There is no doubt that adequate peacetime defense power will serve as an effective deterrent. North Korea says that Japan is using the spy-boat incident as an excuse for expediting Diet passage of the guidelines-related legislation, but the incident not only helped improve the prospects for Diet passage of the legislation but effectively provided a strong justification for Japan’s defense buildup.

North Korean authorities had presumably anticipated the strong shock waves generated by the firing of the Taepodong missile last August, but it is doubtful whether they had expected it to strengthen Japan’s resolve on defense issues.

The three-stage Taepodong missile reportedly has the power of an intercontinental ballistic missile. In addition, North Korea has reportedly deployed the Rodong medium-range ballistic missile, which is capable of hitting targets in wide areas of Japan.

The Taepodong launch has stirred calls in the government and the LDP for Japan to launch information-gathering satellites to deal with military threats from North Korea. The government has appropriated 11.3 billion yen for the project under the fiscal 1999 budget and plans to put four such satellites into orbit by 2002.

Meanwhile, Japan and the United States have agreed to conduct joint technological research on the theater missile defense system. Washington is moving to deploy the system in 2007, three years ahead of the original schedule, provoking protests in China and Russia.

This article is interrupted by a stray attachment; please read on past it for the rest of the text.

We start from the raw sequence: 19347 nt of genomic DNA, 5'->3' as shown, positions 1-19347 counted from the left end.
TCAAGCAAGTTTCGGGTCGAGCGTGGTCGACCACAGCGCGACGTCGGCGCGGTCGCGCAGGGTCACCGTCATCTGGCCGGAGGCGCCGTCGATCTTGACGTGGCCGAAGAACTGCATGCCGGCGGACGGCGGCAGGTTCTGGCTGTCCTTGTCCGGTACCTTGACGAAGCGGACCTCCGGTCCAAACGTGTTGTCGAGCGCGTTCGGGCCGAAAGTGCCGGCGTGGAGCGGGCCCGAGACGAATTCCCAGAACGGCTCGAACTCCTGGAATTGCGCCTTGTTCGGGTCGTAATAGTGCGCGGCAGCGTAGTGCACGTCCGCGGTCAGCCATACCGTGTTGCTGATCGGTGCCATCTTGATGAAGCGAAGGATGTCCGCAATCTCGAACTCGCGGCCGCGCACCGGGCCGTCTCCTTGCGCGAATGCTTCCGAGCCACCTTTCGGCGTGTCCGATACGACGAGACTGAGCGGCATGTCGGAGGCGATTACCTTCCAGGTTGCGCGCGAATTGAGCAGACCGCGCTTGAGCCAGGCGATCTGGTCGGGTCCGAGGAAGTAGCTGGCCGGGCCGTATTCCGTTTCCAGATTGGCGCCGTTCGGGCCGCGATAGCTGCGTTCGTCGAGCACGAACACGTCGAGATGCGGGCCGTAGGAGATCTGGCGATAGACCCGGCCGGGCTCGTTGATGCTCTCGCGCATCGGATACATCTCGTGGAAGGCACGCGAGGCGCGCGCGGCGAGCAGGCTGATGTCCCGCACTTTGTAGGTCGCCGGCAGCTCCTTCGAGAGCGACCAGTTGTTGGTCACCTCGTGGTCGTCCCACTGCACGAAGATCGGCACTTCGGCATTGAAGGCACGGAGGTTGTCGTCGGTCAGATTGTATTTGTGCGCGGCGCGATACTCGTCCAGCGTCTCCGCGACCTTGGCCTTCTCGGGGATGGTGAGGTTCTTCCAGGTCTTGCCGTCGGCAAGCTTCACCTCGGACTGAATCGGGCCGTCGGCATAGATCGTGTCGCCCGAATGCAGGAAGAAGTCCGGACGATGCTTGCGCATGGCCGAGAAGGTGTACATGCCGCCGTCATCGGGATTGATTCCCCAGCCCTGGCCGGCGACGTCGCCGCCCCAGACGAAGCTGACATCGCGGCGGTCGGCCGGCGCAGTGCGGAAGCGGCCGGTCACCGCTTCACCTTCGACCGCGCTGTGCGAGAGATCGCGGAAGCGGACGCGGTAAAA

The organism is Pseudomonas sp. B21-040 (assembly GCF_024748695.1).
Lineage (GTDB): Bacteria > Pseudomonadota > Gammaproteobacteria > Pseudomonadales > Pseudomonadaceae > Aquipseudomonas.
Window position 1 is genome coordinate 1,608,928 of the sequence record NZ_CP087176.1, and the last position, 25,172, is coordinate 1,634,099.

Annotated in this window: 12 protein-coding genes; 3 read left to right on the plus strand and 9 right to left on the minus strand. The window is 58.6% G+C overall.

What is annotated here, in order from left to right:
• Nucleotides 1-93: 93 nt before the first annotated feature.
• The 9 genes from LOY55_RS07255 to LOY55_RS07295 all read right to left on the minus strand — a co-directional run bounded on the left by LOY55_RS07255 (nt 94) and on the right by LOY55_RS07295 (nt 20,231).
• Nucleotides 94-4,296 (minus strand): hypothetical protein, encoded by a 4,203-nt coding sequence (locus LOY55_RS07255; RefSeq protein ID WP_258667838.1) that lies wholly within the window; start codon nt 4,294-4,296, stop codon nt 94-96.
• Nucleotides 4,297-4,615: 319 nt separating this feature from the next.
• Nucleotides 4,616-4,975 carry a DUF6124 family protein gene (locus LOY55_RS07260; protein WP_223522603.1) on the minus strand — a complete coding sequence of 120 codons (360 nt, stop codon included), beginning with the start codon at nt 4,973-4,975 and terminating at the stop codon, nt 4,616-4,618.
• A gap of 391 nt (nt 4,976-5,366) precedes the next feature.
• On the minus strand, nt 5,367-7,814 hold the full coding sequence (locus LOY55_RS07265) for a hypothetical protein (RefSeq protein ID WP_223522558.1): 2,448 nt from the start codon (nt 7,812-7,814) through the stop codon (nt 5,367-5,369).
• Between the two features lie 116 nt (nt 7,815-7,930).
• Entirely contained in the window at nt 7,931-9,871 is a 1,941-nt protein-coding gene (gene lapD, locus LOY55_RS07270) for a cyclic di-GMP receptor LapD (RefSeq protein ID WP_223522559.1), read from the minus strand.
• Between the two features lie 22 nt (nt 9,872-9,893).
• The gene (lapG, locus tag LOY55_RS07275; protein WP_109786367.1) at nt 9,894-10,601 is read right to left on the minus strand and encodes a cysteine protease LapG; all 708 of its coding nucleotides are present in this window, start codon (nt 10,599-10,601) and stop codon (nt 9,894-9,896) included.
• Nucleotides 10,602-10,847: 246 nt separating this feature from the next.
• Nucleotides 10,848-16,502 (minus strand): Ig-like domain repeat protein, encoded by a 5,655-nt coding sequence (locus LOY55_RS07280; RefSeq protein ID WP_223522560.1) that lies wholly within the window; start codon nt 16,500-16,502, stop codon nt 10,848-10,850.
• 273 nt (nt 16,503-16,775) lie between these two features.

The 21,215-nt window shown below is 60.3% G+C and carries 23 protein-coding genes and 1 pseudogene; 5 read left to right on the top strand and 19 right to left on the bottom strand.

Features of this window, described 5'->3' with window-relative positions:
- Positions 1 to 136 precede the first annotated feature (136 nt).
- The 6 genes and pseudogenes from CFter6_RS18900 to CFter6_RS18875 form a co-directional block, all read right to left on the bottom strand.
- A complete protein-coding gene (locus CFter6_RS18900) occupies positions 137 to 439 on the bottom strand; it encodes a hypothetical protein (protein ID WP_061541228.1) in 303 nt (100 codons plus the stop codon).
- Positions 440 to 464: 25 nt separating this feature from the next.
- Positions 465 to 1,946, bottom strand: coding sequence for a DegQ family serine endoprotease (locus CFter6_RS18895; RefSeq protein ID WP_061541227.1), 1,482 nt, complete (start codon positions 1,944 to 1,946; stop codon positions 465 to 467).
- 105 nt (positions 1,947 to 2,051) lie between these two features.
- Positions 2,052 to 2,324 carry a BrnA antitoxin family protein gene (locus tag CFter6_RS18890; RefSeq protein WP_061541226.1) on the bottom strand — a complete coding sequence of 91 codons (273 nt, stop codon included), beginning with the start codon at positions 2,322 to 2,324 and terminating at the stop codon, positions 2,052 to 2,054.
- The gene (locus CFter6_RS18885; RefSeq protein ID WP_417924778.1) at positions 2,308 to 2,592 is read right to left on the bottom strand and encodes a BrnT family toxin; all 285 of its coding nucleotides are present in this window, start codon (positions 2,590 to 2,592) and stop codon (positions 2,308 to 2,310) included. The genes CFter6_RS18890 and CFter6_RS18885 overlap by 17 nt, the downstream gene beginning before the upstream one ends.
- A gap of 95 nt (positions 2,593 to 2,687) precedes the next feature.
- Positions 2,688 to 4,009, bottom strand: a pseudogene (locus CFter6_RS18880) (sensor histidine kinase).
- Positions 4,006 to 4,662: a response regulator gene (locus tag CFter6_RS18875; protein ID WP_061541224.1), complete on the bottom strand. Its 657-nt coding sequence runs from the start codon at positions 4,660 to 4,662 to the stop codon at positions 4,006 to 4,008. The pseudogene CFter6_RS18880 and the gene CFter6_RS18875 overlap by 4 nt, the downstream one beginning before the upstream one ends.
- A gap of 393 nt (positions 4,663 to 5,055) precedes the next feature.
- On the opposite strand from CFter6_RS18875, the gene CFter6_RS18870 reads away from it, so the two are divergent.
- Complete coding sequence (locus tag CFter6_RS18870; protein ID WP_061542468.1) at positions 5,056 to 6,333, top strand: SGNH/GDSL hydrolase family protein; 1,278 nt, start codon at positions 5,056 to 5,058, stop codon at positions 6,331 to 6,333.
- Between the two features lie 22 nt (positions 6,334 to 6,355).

The most important element in security policy is the people’s will to fight violations of the nation’s sovereignty. In the spy-boat incident, Japan sent a strong message to the international community expressing its determination to resist infringements of its sovereignty. Japan must also continue protesting violations of its sovereignty stemming from the alleged abductions of a number of Japanese by North Korean agents.

To protect its sovereignty, Japan needs an adequate defense system. However, the nearly 50-year-old Japanese defense system, based on the SDF and the Japan-U.S. Security Treaty, is far from adequate. Japan must first strengthen its defense system and then take measures to promote dialogue and trust with foreign countries in order to prevent military provocations. But it is difficult to create an international environment conducive to peace.

William Perry, Washington’s policy coordinator on North Korea and former defense secretary, recently proposed that Japan, the U.S. and South Korea coordinate with one another in working out a comprehensive approach to the threat posed by North Korea. In a recent meeting, Obuchi and South Korean President Kim Dae Jung agreed on a joint policy of restraint toward and dialogue with Pyongyang.

In a policy speech to the Diet in January, Obuchi said that Japan is prepared to improve relations with North Korea if the latter shows a more conciliatory attitude. North Korea has not responded to Obuchi’s offer, but Japan should send a political message expressing its willingness to promote dialogue with Pyongyang in the wake of the two incidents that have heightened tension in the countries’ bilateral relations.